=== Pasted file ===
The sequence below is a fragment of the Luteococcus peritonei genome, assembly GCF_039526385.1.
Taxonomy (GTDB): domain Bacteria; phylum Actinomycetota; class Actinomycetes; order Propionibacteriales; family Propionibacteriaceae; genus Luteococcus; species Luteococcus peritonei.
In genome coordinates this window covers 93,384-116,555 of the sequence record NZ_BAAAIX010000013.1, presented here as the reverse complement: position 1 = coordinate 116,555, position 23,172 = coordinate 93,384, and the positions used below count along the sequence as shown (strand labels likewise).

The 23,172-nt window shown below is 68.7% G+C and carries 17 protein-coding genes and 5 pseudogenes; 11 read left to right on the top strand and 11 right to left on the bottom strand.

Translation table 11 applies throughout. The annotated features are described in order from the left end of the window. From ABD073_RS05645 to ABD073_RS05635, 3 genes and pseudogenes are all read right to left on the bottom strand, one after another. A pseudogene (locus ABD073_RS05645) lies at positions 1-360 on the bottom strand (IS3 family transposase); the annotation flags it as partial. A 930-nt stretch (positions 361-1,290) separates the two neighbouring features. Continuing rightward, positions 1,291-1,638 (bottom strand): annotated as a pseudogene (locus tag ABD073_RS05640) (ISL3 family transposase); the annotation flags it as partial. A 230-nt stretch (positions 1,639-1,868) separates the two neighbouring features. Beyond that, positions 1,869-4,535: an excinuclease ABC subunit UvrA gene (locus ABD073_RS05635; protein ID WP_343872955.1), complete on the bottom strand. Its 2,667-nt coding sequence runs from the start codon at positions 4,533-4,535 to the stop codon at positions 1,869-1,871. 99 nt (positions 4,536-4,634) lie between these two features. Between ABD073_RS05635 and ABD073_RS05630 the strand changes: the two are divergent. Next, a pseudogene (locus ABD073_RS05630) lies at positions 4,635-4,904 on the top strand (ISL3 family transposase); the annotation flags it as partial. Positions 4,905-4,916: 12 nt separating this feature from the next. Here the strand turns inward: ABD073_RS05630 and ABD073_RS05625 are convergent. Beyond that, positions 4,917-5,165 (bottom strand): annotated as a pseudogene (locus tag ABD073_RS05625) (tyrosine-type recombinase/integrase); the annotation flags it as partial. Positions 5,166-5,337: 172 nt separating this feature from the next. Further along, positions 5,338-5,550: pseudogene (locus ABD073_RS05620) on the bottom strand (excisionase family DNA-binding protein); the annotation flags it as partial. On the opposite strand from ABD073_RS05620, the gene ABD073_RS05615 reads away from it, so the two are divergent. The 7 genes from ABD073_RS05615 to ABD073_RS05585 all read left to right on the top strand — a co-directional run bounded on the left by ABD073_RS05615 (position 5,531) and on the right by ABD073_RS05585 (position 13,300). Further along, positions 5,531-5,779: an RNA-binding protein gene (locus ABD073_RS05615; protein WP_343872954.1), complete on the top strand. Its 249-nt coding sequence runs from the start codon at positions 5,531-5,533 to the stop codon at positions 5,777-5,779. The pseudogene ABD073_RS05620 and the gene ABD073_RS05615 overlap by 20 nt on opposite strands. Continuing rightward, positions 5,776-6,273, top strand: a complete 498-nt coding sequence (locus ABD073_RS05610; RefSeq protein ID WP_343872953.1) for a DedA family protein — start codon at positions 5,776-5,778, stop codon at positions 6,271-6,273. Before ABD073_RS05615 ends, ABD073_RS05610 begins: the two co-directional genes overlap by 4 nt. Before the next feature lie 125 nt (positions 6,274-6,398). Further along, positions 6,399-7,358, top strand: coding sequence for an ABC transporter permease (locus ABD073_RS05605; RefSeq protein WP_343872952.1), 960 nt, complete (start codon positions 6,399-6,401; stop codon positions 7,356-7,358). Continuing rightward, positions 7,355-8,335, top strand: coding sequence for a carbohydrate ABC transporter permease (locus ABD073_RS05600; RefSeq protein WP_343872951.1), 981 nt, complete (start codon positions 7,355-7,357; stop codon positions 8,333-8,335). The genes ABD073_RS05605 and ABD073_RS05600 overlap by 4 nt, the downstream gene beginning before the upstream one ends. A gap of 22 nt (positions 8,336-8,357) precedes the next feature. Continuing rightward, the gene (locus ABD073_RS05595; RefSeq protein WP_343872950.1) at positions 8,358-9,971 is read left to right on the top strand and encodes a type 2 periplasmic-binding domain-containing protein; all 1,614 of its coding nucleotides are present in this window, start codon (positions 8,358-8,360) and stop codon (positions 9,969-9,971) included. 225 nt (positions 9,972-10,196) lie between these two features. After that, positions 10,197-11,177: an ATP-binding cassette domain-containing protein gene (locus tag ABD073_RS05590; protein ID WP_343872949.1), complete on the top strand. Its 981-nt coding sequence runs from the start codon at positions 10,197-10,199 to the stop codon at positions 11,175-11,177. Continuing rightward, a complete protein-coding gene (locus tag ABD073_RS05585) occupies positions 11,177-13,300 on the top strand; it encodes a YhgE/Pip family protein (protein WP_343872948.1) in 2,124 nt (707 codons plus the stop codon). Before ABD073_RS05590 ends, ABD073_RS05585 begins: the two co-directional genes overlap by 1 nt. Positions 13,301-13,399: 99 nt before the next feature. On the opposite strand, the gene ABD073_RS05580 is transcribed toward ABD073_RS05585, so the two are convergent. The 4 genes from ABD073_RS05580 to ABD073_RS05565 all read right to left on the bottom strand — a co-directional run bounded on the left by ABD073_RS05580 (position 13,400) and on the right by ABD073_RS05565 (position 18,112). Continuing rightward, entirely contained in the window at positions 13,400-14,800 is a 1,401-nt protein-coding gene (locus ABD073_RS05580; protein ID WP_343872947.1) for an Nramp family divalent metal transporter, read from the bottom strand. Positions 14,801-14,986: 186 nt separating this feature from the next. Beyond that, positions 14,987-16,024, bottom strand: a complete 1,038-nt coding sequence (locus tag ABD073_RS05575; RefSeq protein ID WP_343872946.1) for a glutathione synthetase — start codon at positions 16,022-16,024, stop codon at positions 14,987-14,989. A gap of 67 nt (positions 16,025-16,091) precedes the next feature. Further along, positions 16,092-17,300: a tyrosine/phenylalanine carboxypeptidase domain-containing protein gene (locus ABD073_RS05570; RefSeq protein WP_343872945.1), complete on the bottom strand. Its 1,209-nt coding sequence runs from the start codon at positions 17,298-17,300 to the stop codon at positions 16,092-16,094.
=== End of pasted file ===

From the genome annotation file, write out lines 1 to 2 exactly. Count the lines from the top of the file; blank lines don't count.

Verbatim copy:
The sequence below is a fragment of the Luteococcus peritonei genome, assembly GCF_039526385.1.
Taxonomy (GTDB): domain Bacteria; phylum Actinomycetota; class Actinomycetes; order Propionibacteriales; family Propionibacteriaceae; genus Luteococcus; species Luteococcus peritonei.